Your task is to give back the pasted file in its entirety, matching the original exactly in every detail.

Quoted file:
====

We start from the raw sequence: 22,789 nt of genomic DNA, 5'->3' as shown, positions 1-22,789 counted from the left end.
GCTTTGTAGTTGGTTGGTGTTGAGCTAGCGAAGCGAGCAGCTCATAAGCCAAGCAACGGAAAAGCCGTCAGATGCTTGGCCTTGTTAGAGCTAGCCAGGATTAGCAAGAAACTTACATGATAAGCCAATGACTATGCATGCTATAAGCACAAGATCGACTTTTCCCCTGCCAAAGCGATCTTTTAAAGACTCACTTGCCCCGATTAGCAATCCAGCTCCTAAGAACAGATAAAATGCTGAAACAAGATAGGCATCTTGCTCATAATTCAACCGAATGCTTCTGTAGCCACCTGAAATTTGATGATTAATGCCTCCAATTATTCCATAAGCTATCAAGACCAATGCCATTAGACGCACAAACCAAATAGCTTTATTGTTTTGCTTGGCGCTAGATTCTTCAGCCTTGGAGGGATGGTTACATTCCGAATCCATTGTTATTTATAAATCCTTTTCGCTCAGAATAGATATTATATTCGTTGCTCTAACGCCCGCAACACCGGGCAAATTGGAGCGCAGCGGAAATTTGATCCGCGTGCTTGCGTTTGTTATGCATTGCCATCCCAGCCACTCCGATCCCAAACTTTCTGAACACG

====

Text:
We start from the raw sequence: 22,789 nt of genomic DNA, 5'->3' as shown, positions 1-22,789 counted from the left end.
GCTTTGTAGTTGGTTGGTGTTGAGCTAGCGAAGCGAGCAGCTCATAAGCCAAGCAACGGAAAAGCCGTCAGATGCTTGGCCTTGTTAGAGCTAGCCAGGATTAGCAAGAAACTTACATGATAAGCCAATGACTATGCATGCTATAAGCACAAGATCGACTTTTCCCCTGCCAAAGCGATCTTTTAAAGACTCACTTGCCCCGATTAGCAATCCAGCTCCTAAGAACAGATAAAATGCTGAAACAAGATAGGCATCTTGCTCATAATTCAACCGAATGCTTCTGTAGCCACCTGAAATTTGATGATTAATGCCTCCAATTATTCCATAAGCTATCAAGACCAATGCCATTAGACGCACAAACCAAATAGCTTTATTGTTTTGCTTGGCGCTAGATTCTTCAGCCTTGGAGGGATGGTTACATTCCGAATCCATTGTTATTTATAAATCCTTTTCGCTCAGAATAGATATTATATTCGTTGCTCTAACGCCCGCAACACCGGGCAAATTGGAGCGCAGCGGAAATTTGATCCGCGTGCTTGCGTTTGTTATGCATTGCCATCCCAGCCACTCCGATCCCAAACTTTCTGAACACG